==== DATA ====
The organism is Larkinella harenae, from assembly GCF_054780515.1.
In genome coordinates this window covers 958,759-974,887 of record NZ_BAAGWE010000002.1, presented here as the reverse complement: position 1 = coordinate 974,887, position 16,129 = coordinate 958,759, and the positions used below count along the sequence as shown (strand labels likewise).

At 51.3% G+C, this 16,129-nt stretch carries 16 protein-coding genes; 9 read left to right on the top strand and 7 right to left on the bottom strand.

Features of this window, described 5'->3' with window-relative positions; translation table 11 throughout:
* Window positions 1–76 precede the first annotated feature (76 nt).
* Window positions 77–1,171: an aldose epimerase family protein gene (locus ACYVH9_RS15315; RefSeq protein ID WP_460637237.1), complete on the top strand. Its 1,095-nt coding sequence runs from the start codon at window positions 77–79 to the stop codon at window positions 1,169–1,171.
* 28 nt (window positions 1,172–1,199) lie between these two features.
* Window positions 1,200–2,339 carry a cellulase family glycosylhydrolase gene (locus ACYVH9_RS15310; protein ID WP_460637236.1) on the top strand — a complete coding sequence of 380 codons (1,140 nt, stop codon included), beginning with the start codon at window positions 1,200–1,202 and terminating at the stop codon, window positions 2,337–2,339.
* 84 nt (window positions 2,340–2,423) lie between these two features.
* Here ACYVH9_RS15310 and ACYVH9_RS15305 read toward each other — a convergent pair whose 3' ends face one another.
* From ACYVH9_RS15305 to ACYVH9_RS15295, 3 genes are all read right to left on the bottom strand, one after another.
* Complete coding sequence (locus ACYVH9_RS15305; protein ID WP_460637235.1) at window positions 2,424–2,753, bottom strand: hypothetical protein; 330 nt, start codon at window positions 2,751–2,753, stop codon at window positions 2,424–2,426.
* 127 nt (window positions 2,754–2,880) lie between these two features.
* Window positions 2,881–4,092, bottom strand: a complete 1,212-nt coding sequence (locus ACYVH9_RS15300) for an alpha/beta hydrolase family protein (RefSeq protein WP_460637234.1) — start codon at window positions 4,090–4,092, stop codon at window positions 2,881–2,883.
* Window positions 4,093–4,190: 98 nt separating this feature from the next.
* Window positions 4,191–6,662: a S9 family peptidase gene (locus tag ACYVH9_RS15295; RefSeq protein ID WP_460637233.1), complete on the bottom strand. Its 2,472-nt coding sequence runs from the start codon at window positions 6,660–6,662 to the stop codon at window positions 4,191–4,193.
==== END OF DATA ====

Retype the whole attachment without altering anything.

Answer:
The organism is Larkinella harenae, from assembly GCF_054780515.1.
In genome coordinates this window covers 958,759-974,887 of record NZ_BAAGWE010000002.1, presented here as the reverse complement: position 1 = coordinate 974,887, position 16,129 = coordinate 958,759, and the positions used below count along the sequence as shown (strand labels likewise).

At 51.3% G+C, this 16,129-nt stretch carries 16 protein-coding genes; 9 read left to right on the top strand and 7 right to left on the bottom strand.

Features of this window, described 5'->3' with window-relative positions; translation table 11 throughout:
* Window positions 1–76 precede the first annotated feature (76 nt).
* Window positions 77–1,171: an aldose epimerase family protein gene (locus ACYVH9_RS15315; RefSeq protein ID WP_460637237.1), complete on the top strand. Its 1,095-nt coding sequence runs from the start codon at window positions 77–79 to the stop codon at window positions 1,169–1,171.
* 28 nt (window positions 1,172–1,199) lie between these two features.
* Window positions 1,200–2,339 carry a cellulase family glycosylhydrolase gene (locus ACYVH9_RS15310; protein ID WP_460637236.1) on the top strand — a complete coding sequence of 380 codons (1,140 nt, stop codon included), beginning with the start codon at window positions 1,200–1,202 and terminating at the stop codon, window positions 2,337–2,339.
* 84 nt (window positions 2,340–2,423) lie between these two features.
* Here ACYVH9_RS15310 and ACYVH9_RS15305 read toward each other — a convergent pair whose 3' ends face one another.
* From ACYVH9_RS15305 to ACYVH9_RS15295, 3 genes are all read right to left on the bottom strand, one after another.
* Complete coding sequence (locus ACYVH9_RS15305; protein ID WP_460637235.1) at window positions 2,424–2,753, bottom strand: hypothetical protein; 330 nt, start codon at window positions 2,751–2,753, stop codon at window positions 2,424–2,426.
* 127 nt (window positions 2,754–2,880) lie between these two features.
* Window positions 2,881–4,092, bottom strand: a complete 1,212-nt coding sequence (locus ACYVH9_RS15300) for an alpha/beta hydrolase family protein (RefSeq protein WP_460637234.1) — start codon at window positions 4,090–4,092, stop codon at window positions 2,881–2,883.
* Window positions 4,093–4,190: 98 nt separating this feature from the next.
* Window positions 4,191–6,662: a S9 family peptidase gene (locus tag ACYVH9_RS15295; RefSeq protein ID WP_460637233.1), complete on the bottom strand. Its 2,472-nt coding sequence runs from the start codon at window positions 6,660–6,662 to the stop codon at window positions 4,191–4,193.